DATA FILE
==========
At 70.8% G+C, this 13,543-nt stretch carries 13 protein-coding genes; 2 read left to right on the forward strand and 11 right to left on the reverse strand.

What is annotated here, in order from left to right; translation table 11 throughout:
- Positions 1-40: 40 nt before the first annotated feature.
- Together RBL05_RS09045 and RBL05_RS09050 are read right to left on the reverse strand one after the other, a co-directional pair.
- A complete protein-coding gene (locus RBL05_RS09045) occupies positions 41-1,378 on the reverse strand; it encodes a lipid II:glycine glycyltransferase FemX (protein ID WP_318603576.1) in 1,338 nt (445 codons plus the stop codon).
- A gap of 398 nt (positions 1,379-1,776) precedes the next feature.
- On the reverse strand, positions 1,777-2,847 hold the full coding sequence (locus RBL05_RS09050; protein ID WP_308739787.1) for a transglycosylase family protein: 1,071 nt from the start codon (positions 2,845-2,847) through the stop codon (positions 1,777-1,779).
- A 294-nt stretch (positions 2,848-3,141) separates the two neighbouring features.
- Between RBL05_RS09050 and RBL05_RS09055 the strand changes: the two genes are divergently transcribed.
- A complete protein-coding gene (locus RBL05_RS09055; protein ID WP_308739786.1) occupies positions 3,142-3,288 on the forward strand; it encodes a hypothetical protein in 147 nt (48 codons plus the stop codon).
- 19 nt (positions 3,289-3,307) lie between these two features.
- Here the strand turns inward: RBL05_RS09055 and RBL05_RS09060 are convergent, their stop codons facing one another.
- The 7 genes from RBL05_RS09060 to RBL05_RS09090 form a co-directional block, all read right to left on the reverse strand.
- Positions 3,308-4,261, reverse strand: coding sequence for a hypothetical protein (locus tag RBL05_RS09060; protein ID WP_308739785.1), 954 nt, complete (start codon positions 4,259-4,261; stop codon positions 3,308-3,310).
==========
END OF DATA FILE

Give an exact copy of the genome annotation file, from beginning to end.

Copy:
At 70.8% G+C, this 13,543-nt stretch carries 13 protein-coding genes; 2 read left to right on the forward strand and 11 right to left on the reverse strand.

What is annotated here, in order from left to right; translation table 11 throughout:
- Positions 1-40: 40 nt before the first annotated feature.
- Together RBL05_RS09045 and RBL05_RS09050 are read right to left on the reverse strand one after the other, a co-directional pair.
- A complete protein-coding gene (locus RBL05_RS09045) occupies positions 41-1,378 on the reverse strand; it encodes a lipid II:glycine glycyltransferase FemX (protein ID WP_318603576.1) in 1,338 nt (445 codons plus the stop codon).
- A gap of 398 nt (positions 1,379-1,776) precedes the next feature.
- On the reverse strand, positions 1,777-2,847 hold the full coding sequence (locus RBL05_RS09050; protein ID WP_308739787.1) for a transglycosylase family protein: 1,071 nt from the start codon (positions 2,845-2,847) through the stop codon (positions 1,777-1,779).
- A 294-nt stretch (positions 2,848-3,141) separates the two neighbouring features.
- Between RBL05_RS09050 and RBL05_RS09055 the strand changes: the two genes are divergently transcribed.
- A complete protein-coding gene (locus RBL05_RS09055; protein ID WP_308739786.1) occupies positions 3,142-3,288 on the forward strand; it encodes a hypothetical protein in 147 nt (48 codons plus the stop codon).
- 19 nt (positions 3,289-3,307) lie between these two features.
- Here the strand turns inward: RBL05_RS09055 and RBL05_RS09060 are convergent, their stop codons facing one another.
- The 7 genes from RBL05_RS09060 to RBL05_RS09090 form a co-directional block, all read right to left on the reverse strand.
- Positions 3,308-4,261, reverse strand: coding sequence for a hypothetical protein (locus tag RBL05_RS09060; protein ID WP_308739785.1), 954 nt, complete (start codon positions 4,259-4,261; stop codon positions 3,308-3,310).